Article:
Amp and cab modeling: for beginners
From Axe-Fx II Wiki
- The Axe-Fx II and AX8 are guitar preamps. They model more than hundred real amps such as heads, combos and racked preamps. You can also use its many other effects, use it to reamp a dry signal, create tone matches of real amps and recordings (Axe-Fx only), create impulse responses (Axe-Fx only), use it for mastering (Axe-Fx only), etc.
Virtual power amps
- The Axe-Fx II and AX8 have built-in power amp simulation which means that you can listen to the sounds of the modeled amps through headphones and neutral amplifiers, and connect the device to a mixer or record it without needing a separate power amp. You can switch off power amp simulation in Hardware menu: Global.
Using a real power amp
- To amplify the Axe-Fx II or AX8 through a speaker, you need a power amp. Either a standalone tube power amp designed for guitar, a head or combo (through its effects loop), or a so-called neutral power amp. You can also use studio monitors and monitor wedges with built-in amplifiers (aka "active" or "powered" monitors).
Playing through a guitar speaker
- You can use the Axe-Fx II and AX8 with a traditional guitar speaker, in combination with a power amp. This will give you the familiar amp-in-the-room tone. It does limit their possibilities, because any sound you will create will go through that speaker and therefore will be colored by it.
Using FRFR amplification
- You can opt for FRFR amplification sound reproduction. This requires a FRFR speaker and an external or built-in neutral (power) amp. Studio monitors are FRFR, as well as some wedges / cabs.
Cabinet modeling and IRs
- A FRFR setup or direct recording requires speaker cabinet modeling. This means that the sound of a virtual speaker cabinet is added. The Axe-Fx and AX8 come with many built-in cabinet models. They also allow loading additional cabs, known as Impulse Responses (IRs) or user cabs.
Listening through FRFR amplification
- It's very important to realize that when you're using FRFR with cabinet modeling, you'll be listening to the sound of a mic'd speaker, as opposed to an amp-in-the-room. A cab model always represents the tone of a speaker that as captured using one or more microphones, mostly positioned very close to the speaker. That's totally different from listening to a guitar speaker at some distance. FRFR has more lows, more highs and has the coloring of the used microphone baked in. It takes a while to get accustomed to FRFR tone, but it's the tone the audience hears, through the FOH system or when listening to recorded music. More information.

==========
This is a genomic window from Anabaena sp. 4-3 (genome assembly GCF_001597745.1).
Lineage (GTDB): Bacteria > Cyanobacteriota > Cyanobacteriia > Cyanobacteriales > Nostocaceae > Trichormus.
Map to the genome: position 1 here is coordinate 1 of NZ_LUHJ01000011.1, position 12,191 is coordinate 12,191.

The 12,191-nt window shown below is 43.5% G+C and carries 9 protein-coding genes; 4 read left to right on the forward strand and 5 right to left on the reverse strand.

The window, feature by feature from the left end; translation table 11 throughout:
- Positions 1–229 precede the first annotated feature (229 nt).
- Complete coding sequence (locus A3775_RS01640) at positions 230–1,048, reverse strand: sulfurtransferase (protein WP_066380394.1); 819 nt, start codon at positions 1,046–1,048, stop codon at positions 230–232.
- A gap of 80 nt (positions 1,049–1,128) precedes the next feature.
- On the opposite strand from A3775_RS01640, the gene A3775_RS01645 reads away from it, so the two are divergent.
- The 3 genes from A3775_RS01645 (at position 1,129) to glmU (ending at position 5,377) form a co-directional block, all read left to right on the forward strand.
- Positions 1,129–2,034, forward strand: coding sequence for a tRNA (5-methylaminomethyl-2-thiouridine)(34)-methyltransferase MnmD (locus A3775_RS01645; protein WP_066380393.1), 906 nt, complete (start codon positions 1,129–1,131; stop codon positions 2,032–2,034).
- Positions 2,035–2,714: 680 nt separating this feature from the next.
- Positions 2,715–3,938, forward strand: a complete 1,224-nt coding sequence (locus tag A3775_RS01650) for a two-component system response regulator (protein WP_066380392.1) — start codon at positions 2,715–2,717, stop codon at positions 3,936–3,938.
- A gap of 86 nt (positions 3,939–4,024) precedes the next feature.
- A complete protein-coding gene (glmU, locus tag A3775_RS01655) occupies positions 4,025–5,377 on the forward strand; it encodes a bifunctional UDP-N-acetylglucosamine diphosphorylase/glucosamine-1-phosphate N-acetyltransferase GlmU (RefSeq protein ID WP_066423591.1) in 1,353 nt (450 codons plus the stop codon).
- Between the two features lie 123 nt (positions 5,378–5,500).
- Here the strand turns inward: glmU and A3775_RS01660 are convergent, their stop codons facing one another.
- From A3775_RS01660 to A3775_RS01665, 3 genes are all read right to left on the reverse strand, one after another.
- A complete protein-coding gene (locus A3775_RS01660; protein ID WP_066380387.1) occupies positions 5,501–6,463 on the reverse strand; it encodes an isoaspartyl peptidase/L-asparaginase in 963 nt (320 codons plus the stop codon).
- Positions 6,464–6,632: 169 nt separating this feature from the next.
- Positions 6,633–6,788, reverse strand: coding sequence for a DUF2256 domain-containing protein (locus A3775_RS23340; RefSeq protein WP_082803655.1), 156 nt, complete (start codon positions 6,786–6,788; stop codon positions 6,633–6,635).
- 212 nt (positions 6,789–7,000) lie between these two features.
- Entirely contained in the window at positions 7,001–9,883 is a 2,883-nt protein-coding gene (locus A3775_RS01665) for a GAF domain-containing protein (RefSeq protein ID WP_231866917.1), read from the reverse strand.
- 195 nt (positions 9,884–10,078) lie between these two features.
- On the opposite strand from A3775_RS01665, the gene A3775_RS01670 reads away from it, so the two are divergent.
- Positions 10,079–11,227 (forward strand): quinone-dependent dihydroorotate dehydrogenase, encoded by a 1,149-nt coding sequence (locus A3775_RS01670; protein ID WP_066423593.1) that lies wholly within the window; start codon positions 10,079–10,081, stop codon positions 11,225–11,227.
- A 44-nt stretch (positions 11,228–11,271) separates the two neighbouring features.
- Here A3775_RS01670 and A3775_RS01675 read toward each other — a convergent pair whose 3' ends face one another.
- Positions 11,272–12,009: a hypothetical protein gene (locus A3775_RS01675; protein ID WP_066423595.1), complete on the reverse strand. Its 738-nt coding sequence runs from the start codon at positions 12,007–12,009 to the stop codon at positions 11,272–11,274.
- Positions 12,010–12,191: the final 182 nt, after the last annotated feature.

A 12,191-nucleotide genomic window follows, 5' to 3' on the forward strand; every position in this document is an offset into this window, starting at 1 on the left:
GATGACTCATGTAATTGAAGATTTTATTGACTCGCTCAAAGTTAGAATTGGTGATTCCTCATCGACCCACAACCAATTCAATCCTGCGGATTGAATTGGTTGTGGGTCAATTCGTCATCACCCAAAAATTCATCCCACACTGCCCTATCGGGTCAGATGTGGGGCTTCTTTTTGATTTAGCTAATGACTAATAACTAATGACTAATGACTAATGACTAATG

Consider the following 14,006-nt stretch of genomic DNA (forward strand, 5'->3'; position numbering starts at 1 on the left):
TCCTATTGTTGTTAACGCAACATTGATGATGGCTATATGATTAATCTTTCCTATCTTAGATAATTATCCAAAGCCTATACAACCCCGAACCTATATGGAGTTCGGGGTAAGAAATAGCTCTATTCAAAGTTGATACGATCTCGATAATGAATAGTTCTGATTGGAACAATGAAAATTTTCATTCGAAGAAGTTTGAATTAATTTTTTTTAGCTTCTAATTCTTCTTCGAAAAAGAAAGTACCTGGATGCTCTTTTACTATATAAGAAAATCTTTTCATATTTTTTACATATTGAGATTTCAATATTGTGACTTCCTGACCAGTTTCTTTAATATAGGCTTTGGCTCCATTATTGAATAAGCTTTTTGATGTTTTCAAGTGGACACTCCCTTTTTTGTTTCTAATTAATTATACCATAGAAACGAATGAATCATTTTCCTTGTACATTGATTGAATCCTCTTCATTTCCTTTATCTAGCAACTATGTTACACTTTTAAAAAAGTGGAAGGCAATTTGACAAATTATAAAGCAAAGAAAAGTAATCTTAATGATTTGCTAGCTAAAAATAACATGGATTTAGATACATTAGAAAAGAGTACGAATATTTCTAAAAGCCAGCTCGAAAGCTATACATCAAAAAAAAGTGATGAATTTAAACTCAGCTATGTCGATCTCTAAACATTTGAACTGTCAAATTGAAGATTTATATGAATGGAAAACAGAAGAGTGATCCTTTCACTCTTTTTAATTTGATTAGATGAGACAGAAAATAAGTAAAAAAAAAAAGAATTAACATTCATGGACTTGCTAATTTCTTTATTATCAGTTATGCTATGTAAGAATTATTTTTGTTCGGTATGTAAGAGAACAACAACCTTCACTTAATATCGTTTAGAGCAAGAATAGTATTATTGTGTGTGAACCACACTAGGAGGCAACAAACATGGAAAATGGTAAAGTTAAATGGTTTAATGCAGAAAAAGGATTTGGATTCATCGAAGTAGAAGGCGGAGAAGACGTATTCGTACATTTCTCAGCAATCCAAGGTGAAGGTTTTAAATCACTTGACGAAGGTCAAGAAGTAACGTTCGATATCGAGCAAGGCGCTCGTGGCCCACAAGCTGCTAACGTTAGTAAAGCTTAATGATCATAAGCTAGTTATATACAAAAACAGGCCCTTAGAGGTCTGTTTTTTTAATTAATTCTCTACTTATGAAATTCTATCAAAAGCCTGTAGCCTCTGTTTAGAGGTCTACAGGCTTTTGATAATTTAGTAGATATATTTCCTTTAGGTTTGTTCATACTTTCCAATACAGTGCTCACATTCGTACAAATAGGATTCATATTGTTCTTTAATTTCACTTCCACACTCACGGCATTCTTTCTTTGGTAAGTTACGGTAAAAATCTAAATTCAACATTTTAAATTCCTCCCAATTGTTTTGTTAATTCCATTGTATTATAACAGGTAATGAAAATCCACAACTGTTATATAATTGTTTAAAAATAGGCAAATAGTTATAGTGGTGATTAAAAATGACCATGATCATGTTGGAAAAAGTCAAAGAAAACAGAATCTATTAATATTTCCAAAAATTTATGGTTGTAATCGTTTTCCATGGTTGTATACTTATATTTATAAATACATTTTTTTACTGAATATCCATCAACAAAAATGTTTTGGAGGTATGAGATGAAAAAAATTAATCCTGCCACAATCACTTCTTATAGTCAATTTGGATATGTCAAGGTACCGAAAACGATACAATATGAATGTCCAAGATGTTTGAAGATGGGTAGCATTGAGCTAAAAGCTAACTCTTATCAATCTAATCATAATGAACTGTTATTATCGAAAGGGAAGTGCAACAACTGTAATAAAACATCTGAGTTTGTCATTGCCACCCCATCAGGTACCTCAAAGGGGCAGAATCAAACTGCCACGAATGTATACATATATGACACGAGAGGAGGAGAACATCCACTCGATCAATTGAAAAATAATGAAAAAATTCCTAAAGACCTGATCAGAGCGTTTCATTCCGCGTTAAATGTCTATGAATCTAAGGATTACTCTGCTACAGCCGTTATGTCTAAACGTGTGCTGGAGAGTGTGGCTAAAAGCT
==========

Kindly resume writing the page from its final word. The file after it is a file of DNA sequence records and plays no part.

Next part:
Being heard in the mix
- Important in general, but especially when playing through FRFR amplification: the Fletcher-Munson curve. This is the scientific name for the fact that human ears perceive sound at low volume levels differently than at higher levels. At low volume level people often turn up treble and bass. The Loudness switch on older home stereo systems does just that. At higher volume levels those controls need to be turned down again because, in a live environment, tones with too much treble and bass are prone to get lost in the mix (the guitar will compete with cymbals and bass guitar and will loose). Even turning up the volume level often won't help. Remember that the guitar is a "mid frequency" instrument. So: always dial in your live guitar tones at gig level.
- Setting levels: be aware that input clipping is something totally different than output clipping.
- It's okay for the LED to "tickle" the red. If it happens all the time, decrease Input Level in Hardware menu: I/O. Be aware that this is not a real input level control, the control controls the signal-to-noise ratio only and does NOT affect signal level or gain or tone (except at the lowest and highest settings).
- The output clipping LED light indicates that the signal level in the effects chain is too hot. Adjusting Input Level does NOT solve this. Decrease the level somewhere in the chain, preferably using Level in the Amp block.
Creating and editing sounds
- Read the Owner's Manual for editing instructions. The Axe-Fx manual includes a 60-Second Edit Guide and an overview of shortcuts.
- Axe-Edit and AX8-Edit — load and save presets from/to disk, edit sounds, rearrange presets and user cabs.
- Fractal-Bot — backup or restore your device, load and save presets and user cabs, upgrade the firmware.
- Cab-Lab — mix IRs, convert IRs, create an IR of your guitar cabinet (IR Capture).
- Note: you need to install a driver first before you can connect the Axe-Fx to a computer. Download it here.